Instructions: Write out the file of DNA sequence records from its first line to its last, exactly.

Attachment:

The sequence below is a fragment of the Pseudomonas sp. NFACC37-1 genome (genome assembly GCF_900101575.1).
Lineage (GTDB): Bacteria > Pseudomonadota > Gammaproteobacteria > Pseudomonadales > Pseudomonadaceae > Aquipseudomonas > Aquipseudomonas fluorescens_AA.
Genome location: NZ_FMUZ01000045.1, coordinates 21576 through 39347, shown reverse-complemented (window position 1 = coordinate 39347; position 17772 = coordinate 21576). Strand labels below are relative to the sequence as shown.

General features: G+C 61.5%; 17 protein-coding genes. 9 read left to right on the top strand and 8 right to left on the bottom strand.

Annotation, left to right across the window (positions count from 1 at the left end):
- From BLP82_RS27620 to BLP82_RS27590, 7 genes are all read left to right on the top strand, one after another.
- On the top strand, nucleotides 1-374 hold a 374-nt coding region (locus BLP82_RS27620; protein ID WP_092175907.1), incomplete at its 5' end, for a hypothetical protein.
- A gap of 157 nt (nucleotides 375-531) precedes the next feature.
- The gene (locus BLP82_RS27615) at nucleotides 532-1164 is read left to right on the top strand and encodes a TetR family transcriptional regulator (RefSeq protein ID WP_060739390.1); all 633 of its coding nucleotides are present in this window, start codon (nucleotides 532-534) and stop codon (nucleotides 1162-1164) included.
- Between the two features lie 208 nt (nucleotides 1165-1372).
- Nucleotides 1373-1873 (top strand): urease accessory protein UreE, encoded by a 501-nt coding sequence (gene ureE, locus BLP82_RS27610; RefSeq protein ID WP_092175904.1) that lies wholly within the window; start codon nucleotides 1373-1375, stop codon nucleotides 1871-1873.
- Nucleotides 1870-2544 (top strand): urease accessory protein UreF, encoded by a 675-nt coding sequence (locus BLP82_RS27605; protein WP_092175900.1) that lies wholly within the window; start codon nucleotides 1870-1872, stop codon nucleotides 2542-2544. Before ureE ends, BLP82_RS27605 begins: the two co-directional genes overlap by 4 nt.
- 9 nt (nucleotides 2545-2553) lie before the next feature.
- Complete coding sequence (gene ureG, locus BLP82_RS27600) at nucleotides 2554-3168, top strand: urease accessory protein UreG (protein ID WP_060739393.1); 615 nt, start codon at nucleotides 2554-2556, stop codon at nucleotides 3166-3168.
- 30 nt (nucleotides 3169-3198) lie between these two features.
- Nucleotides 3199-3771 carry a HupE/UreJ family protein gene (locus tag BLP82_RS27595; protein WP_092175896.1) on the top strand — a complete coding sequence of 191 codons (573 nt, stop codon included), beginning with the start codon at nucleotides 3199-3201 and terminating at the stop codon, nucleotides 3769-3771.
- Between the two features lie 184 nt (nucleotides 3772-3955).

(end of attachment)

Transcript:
The sequence below is a fragment of the Pseudomonas sp. NFACC37-1 genome (genome assembly GCF_900101575.1).
Lineage (GTDB): Bacteria > Pseudomonadota > Gammaproteobacteria > Pseudomonadales > Pseudomonadaceae > Aquipseudomonas > Aquipseudomonas fluorescens_AA.
Genome location: NZ_FMUZ01000045.1, coordinates 21576 through 39347, shown reverse-complemented (window position 1 = coordinate 39347; position 17772 = coordinate 21576). Strand labels below are relative to the sequence as shown.

General features: G+C 61.5%; 17 protein-coding genes. 9 read left to right on the top strand and 8 right to left on the bottom strand.

Annotation, left to right across the window (positions count from 1 at the left end):
- From BLP82_RS27620 to BLP82_RS27590, 7 genes are all read left to right on the top strand, one after another.
- On the top strand, nucleotides 1-374 hold a 374-nt coding region (locus BLP82_RS27620; protein ID WP_092175907.1), incomplete at its 5' end, for a hypothetical protein.
- A gap of 157 nt (nucleotides 375-531) precedes the next feature.
- The gene (locus BLP82_RS27615) at nucleotides 532-1164 is read left to right on the top strand and encodes a TetR family transcriptional regulator (RefSeq protein ID WP_060739390.1); all 633 of its coding nucleotides are present in this window, start codon (nucleotides 532-534) and stop codon (nucleotides 1162-1164) included.
- Between the two features lie 208 nt (nucleotides 1165-1372).
- Nucleotides 1373-1873 (top strand): urease accessory protein UreE, encoded by a 501-nt coding sequence (gene ureE, locus BLP82_RS27610; RefSeq protein ID WP_092175904.1) that lies wholly within the window; start codon nucleotides 1373-1375, stop codon nucleotides 1871-1873.
- Nucleotides 1870-2544 (top strand): urease accessory protein UreF, encoded by a 675-nt coding sequence (locus BLP82_RS27605; protein WP_092175900.1) that lies wholly within the window; start codon nucleotides 1870-1872, stop codon nucleotides 2542-2544. Before ureE ends, BLP82_RS27605 begins: the two co-directional genes overlap by 4 nt.
- 9 nt (nucleotides 2545-2553) lie before the next feature.
- Complete coding sequence (gene ureG, locus BLP82_RS27600) at nucleotides 2554-3168, top strand: urease accessory protein UreG (protein ID WP_060739393.1); 615 nt, start codon at nucleotides 2554-2556, stop codon at nucleotides 3166-3168.
- 30 nt (nucleotides 3169-3198) lie between these two features.
- Nucleotides 3199-3771 carry a HupE/UreJ family protein gene (locus tag BLP82_RS27595; protein WP_092175896.1) on the top strand — a complete coding sequence of 191 codons (573 nt, stop codon included), beginning with the start codon at nucleotides 3199-3201 and terminating at the stop codon, nucleotides 3769-3771.
- Between the two features lie 184 nt (nucleotides 3772-3955).